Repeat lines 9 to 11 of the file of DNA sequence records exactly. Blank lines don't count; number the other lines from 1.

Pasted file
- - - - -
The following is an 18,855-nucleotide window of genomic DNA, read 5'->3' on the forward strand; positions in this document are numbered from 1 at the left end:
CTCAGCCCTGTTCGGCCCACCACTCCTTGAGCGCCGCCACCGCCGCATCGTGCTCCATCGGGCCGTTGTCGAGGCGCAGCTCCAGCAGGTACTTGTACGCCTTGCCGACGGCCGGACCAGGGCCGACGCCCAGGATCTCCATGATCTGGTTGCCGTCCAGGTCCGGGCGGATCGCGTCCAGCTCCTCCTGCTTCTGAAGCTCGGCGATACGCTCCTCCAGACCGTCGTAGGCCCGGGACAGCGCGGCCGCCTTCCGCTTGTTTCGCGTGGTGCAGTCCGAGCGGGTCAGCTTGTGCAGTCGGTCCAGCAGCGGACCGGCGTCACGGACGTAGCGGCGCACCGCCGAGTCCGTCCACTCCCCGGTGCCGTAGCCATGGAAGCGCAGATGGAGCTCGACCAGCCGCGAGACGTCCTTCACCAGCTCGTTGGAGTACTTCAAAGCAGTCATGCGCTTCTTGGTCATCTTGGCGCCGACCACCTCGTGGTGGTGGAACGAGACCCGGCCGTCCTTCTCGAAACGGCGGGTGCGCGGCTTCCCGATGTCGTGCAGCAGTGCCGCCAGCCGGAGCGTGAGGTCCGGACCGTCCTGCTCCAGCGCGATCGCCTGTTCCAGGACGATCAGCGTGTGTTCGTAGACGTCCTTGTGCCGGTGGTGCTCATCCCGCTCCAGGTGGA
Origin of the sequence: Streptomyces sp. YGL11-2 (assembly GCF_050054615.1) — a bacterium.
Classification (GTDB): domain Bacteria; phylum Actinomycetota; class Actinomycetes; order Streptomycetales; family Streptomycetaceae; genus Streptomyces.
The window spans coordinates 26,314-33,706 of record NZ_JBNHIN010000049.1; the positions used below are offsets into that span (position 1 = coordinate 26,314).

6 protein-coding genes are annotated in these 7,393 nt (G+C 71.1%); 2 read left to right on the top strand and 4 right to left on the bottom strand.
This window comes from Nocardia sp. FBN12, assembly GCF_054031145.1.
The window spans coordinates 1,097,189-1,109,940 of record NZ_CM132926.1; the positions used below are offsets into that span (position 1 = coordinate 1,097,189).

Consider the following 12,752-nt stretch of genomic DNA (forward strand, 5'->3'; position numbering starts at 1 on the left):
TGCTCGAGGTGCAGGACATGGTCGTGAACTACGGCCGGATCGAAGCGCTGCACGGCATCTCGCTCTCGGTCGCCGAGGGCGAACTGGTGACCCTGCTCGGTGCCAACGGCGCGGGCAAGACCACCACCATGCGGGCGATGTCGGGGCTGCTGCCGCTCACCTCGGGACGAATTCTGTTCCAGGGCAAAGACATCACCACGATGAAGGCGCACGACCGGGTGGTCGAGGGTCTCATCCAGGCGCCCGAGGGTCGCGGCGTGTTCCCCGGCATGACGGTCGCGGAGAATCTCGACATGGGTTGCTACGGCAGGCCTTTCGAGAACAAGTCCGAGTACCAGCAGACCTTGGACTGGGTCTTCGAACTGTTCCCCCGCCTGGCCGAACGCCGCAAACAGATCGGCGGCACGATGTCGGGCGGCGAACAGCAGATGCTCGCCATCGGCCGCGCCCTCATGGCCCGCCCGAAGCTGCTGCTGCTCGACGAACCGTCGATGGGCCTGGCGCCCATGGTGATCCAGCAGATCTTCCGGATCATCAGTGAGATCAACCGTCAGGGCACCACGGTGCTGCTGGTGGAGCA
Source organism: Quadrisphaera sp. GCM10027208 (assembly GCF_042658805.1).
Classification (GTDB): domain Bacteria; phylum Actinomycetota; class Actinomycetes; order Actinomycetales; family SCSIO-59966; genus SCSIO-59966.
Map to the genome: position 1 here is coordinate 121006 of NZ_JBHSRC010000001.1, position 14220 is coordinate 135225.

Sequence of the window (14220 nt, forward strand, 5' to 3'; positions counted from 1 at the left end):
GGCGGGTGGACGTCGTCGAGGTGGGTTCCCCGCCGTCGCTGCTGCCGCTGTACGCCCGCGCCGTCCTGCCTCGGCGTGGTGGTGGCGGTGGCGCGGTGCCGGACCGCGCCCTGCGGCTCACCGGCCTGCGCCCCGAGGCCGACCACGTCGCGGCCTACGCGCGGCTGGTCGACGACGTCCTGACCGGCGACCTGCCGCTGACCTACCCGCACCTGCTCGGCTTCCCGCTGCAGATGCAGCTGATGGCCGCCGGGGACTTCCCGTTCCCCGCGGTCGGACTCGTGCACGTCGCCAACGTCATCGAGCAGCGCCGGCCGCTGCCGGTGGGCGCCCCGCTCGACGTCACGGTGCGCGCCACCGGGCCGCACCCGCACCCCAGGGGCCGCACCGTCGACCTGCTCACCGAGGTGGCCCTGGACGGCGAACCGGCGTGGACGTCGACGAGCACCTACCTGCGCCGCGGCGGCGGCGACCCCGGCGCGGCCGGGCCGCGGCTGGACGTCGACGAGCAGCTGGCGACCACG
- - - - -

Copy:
Consider the following 12,752-nt stretch of genomic DNA (forward strand, 5'->3'; position numbering starts at 1 on the left):
TGCTCGAGGTGCAGGACATGGTCGTGAACTACGGCCGGATCGAAGCGCTGCACGGCATCTCGCTCTCGGTCGCCGAGGGCGAACTGGTGACCCTGCTCGGTGCCAACGGCGCGGGCAAGACCACCACCATGCGGGCGATGTCGGGGCTGCTGCCGCTCACCTCGGGACGAATTCTGTTCCAGGGCAAAGACATCACCACGATGAAGGCGCACGACCGGGTGGTCGAGGGTCTCATCCAGGCGCCCGAGGGTCGCGGCGTGTTCCCCGGCATGACGGTCGCGGAGAATCTCGACATGGGTTGCTACGGCAGGCCTTTCGAGAACAAGTCCGAGTACCAGCAGACCTTGGACTGGGTCTTCGAACTGTTCCCCCGCCTGGCCGAACGCCGCAAACAGATCGGCGGCACGATGTCGGGCGGCGAACAGCAGATGCTCGCCATCGGCCGCGCCCTCATGGCCCGCCCGAAGCTGCTGCTGCTCGACGAACCGTCGATGGGCCTGGCGCCCATGGTGATCCAGCAGATCTTCCGGATCATCAGTGAGATCAACCGTCAGGGCACCACGGTGCTGCTGGTGGAGCA
Source organism: Quadrisphaera sp. GCM10027208 (assembly GCF_042658805.1).